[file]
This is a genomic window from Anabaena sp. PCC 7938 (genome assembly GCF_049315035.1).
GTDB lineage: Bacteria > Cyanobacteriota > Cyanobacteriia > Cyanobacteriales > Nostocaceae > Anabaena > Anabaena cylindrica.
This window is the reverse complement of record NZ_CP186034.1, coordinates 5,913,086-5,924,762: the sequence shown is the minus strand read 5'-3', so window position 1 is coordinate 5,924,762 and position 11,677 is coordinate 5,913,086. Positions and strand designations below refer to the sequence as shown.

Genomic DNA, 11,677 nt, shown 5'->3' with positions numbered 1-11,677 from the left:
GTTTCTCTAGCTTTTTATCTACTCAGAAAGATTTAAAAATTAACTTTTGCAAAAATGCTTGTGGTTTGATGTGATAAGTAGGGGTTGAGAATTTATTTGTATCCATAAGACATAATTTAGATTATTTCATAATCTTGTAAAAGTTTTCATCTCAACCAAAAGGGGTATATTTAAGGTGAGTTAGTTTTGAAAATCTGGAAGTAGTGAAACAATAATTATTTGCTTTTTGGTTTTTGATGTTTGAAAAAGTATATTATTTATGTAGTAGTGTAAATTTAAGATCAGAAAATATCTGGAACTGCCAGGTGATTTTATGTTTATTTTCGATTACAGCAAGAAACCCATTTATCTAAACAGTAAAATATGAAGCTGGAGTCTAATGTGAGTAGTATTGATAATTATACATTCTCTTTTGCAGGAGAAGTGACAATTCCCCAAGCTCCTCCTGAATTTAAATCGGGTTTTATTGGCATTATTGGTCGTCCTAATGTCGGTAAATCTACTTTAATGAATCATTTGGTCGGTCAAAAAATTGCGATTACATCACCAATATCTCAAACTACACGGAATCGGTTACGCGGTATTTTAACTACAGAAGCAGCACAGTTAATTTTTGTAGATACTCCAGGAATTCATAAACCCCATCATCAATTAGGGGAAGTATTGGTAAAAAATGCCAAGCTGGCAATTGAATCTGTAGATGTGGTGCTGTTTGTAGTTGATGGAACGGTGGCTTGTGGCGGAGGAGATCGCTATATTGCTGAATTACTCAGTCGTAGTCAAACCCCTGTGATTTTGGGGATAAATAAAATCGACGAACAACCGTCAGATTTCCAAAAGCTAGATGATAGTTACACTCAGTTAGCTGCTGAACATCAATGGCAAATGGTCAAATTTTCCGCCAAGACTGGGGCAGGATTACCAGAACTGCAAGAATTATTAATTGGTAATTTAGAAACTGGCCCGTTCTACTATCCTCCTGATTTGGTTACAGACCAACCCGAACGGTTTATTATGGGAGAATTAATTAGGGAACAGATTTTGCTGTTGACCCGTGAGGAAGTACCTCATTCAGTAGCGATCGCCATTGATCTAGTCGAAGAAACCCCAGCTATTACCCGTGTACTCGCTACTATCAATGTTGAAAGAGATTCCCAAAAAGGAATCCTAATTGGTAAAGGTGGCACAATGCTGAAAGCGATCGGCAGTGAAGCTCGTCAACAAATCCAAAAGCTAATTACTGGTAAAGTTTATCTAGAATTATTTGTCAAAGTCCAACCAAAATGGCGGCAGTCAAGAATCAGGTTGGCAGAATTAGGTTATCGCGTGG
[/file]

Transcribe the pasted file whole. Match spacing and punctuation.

This is a genomic window from Anabaena sp. PCC 7938 (genome assembly GCF_049315035.1).
GTDB lineage: Bacteria > Cyanobacteriota > Cyanobacteriia > Cyanobacteriales > Nostocaceae > Anabaena > Anabaena cylindrica.
This window is the reverse complement of record NZ_CP186034.1, coordinates 5,913,086-5,924,762: the sequence shown is the minus strand read 5'-3', so window position 1 is coordinate 5,924,762 and position 11,677 is coordinate 5,913,086. Positions and strand designations below refer to the sequence as shown.

Genomic DNA, 11,677 nt, shown 5'->3' with positions numbered 1-11,677 from the left:
GTTTCTCTAGCTTTTTATCTACTCAGAAAGATTTAAAAATTAACTTTTGCAAAAATGCTTGTGGTTTGATGTGATAAGTAGGGGTTGAGAATTTATTTGTATCCATAAGACATAATTTAGATTATTTCATAATCTTGTAAAAGTTTTCATCTCAACCAAAAGGGGTATATTTAAGGTGAGTTAGTTTTGAAAATCTGGAAGTAGTGAAACAATAATTATTTGCTTTTTGGTTTTTGATGTTTGAAAAAGTATATTATTTATGTAGTAGTGTAAATTTAAGATCAGAAAATATCTGGAACTGCCAGGTGATTTTATGTTTATTTTCGATTACAGCAAGAAACCCATTTATCTAAACAGTAAAATATGAAGCTGGAGTCTAATGTGAGTAGTATTGATAATTATACATTCTCTTTTGCAGGAGAAGTGACAATTCCCCAAGCTCCTCCTGAATTTAAATCGGGTTTTATTGGCATTATTGGTCGTCCTAATGTCGGTAAATCTACTTTAATGAATCATTTGGTCGGTCAAAAAATTGCGATTACATCACCAATATCTCAAACTACACGGAATCGGTTACGCGGTATTTTAACTACAGAAGCAGCACAGTTAATTTTTGTAGATACTCCAGGAATTCATAAACCCCATCATCAATTAGGGGAAGTATTGGTAAAAAATGCCAAGCTGGCAATTGAATCTGTAGATGTGGTGCTGTTTGTAGTTGATGGAACGGTGGCTTGTGGCGGAGGAGATCGCTATATTGCTGAATTACTCAGTCGTAGTCAAACCCCTGTGATTTTGGGGATAAATAAAATCGACGAACAACCGTCAGATTTCCAAAAGCTAGATGATAGTTACACTCAGTTAGCTGCTGAACATCAATGGCAAATGGTCAAATTTTCCGCCAAGACTGGGGCAGGATTACCAGAACTGCAAGAATTATTAATTGGTAATTTAGAAACTGGCCCGTTCTACTATCCTCCTGATTTGGTTACAGACCAACCCGAACGGTTTATTATGGGAGAATTAATTAGGGAACAGATTTTGCTGTTGACCCGTGAGGAAGTACCTCATTCAGTAGCGATCGCCATTGATCTAGTCGAAGAAACCCCAGCTATTACCCGTGTACTCGCTACTATCAATGTTGAAAGAGATTCCCAAAAAGGAATCCTAATTGGTAAAGGTGGCACAATGCTGAAAGCGATCGGCAGTGAAGCTCGTCAACAAATCCAAAAGCTAATTACTGGTAAAGTTTATCTAGAATTATTTGTCAAAGTCCAACCAAAATGGCGGCAGTCAAGAATCAGGTTGGCAGAATTAGGTTATCGCGTGG